About 1 out of every 5 women will have depression at some time in their lives. Women are twice as likely to suffer from depression as men. It’s no wonder then that homeschooling moms experience it.
The problem for many homeschooling moms with depression is expectations. As Christians, we may expect to have no problems with depression as long as our faith is strong enough. As homeschooling women, we often have very high expectations of our role as mother, wife, and teacher. We may live in fear that if we admit to struggling, our children may be forced to go to school. The combination can create denial which prevents us from getting the help we need.
If you or someone you know is depressed, I encourage you to listen to the Homeschooling In Real Life podcast with Andy and Kendra Fletcher on the topic of depression. Andy and Kendra were my colleagues when I was recording the Homeschool Sanity Show podcast for the Ultimate Homeschool Network. I have since gotten to know them better personally and can’t recommend them or their service to the Christian homeschool community enough. They tackle the tough topics and get real. They’re a breath of fresh air in age when too many have gone off the rails. I hope you’ll subscribe to their show, will leave a rating on iTunes, and will take steps to prevent or alleviate depression in your life.
I would also love to chat with you on Facebook.
Maybe, like me, you have so many reasons to be joyful, but it seems that someone or something seems to run off with this spiritual treasure. What can we do to stop 'em from stealing our joy?
- Quit doing business with them. In our local news lately have been reports of home invasions that strike fear in the hearts of neighbors. The fact that the criminals were doing business with the victim makes everyone feel a little bit more at ease. We can feel safer emotionally by choosing not to do business with people who attack us verbally or physically or who only make emotional withdrawals, never deposits.
- Claim your right to the joy. Some theft victims are reluctant to press charges because they feel guilty for having so much. We are never to feel guilt for having joy, even if others are depressed. We may not be able to share our joy, but we can share its Source.
- Stop stealing from yourself. I've had my share of things stolen, but I've robbed myself of more than any thief has. I haven't taken care of my belongings and they've been misplaced or destroyed. In the same way, we can steal our own joy by not taking care of ourselves. Joy is harder to come by when we don't have optimal sleep, nutrition, or exercise.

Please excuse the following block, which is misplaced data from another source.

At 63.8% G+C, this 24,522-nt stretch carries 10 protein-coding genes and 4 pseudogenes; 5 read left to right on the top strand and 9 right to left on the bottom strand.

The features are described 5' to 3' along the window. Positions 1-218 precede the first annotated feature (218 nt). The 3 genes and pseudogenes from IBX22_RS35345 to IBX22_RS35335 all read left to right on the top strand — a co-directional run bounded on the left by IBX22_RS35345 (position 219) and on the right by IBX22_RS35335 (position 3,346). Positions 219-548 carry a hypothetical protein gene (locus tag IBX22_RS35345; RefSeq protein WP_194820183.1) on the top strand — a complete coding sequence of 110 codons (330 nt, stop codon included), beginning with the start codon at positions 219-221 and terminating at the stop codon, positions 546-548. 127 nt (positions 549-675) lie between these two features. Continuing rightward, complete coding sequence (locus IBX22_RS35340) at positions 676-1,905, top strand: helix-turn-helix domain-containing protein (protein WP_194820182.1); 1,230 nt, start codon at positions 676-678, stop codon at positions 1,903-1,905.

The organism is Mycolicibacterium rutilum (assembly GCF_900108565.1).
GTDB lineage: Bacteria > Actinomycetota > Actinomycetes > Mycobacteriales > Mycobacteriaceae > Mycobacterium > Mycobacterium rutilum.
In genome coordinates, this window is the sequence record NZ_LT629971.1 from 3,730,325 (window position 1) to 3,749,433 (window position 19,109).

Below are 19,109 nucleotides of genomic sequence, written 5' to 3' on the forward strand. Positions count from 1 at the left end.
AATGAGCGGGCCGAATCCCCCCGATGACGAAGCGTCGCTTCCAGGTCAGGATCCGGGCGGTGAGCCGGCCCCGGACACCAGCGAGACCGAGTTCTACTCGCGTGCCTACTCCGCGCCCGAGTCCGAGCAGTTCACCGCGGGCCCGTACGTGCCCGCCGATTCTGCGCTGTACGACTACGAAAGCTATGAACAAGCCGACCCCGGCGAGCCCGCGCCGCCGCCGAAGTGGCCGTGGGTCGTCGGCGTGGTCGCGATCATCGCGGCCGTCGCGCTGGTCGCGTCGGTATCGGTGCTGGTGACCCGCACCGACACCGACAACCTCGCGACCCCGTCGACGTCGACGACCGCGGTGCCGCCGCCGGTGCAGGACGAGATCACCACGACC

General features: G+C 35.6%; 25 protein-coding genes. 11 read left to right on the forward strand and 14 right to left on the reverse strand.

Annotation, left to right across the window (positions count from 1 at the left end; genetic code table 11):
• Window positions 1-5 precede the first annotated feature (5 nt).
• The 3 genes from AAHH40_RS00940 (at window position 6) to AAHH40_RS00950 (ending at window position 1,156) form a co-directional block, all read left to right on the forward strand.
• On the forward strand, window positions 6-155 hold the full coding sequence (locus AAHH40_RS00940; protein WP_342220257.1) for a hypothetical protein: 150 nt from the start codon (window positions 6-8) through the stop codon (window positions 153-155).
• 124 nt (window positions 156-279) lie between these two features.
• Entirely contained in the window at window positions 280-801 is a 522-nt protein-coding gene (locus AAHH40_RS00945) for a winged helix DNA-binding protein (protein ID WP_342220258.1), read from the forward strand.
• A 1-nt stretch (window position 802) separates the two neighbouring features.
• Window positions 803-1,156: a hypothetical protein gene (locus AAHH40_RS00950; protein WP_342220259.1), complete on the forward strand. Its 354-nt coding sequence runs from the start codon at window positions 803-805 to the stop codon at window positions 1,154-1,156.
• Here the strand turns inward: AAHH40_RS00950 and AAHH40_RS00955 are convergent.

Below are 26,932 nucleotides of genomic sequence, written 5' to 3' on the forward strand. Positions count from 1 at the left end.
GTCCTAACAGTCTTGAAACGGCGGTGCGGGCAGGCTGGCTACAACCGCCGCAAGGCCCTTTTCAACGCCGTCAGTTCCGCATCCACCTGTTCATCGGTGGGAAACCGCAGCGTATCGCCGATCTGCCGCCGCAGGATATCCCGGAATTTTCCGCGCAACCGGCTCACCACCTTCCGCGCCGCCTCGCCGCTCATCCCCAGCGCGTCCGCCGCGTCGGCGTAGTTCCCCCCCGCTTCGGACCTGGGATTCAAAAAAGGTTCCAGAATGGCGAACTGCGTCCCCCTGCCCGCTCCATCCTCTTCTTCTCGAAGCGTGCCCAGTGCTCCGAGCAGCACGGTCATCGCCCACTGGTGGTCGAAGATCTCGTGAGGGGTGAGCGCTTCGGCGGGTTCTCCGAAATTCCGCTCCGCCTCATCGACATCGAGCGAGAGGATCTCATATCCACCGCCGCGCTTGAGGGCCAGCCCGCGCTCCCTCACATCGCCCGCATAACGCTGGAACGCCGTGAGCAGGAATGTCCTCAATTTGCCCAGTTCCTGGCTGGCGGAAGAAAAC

- Use a security system. Most of the times I've been robbed have been when I've left a car door unlocked or left my valuables in plain sight. We don't have to hide from others to keep our joy, but we do need a security system. God's Word is not only an inexhaustible source of joy, but it's a weapon we can use to ward off the lies the con men use to get access to our treasure. The Bible is the best security system there is, but even it won't be effective if we keep letting the thieves in the door through the media we take in.
Have you found any other ways of keeping your joy, short of gun ownership? 😉
You suffered along with those in prison and joyfully accepted the confiscation of your property, because you knew that you yourselves had better and lasting possessions. (Hebrews 10:34)
Imagine driving a reliable car and then one day finding that it won't start. Your reaction? Start shopping for a new car! Ludicrous, isn't it. Yet, that's what so many of us are tempted to do when our reliable system for getting things done breaks down.
For the last month, my engine hasn't been starting. I've let things pile up. I've got no get up and go. Are you in the driveway with me? Let's look at potential reasons our productivity has stalled:
- We're run down. The most likely reason for a vehicle failing to start is we've left something on (because a door is open) all night. Or so many things are drawing energy from us, that we can't keep up. Not getting enough sleep and giving out emotional energy to lots of different people and situations is a recipe for a run-down battery. I've been way too busy and have dealt with many difficult emotional situations to boot this month.
- Poor connections. When connections with your battery are loose or corroded, you won't get the fire you need to get started. The connections we need to get things done are the relationship we have with the Lord and with people who love us. If you haven't been spending adequate time with these vital connections, you will shut down. Although I have had time with the Lord, I haven't had enough time with encouraging people lately.
- Equipment failure. Sometimes I've had a car with a bad starter. And sometimes our bodies aren't functioning optimally. If we are ill, going through hormonal shifts, or are depressed, we will have difficulty feeling motivated. Sometimes equipment failure comes as a result of poor maintenance. Maintenance for our bodies comes in the form of proper nutrition, exercise, and physical exams. I had let my exercise intensity slip and as I felt more sluggish, my nutrition was suffering as well.
Notice that none of these diagnoses demand a new car. In the same way, if you are struggling to accomplish things, the answer is not likely to be a new time management approach. When I get into a slump like I did this past month, I am tempted to surf the web looking for new productivity ideas and apps. Past experience leads me to believe, however, that there is no app or approach to getting things done that is going to put me in gear and keep me there. My current approach to managing my time and tasks is actually quite reliable. And furthermore, even as I have let things go, nothing catastrophic has happened. I lost a few dollars in library fines, but that's it.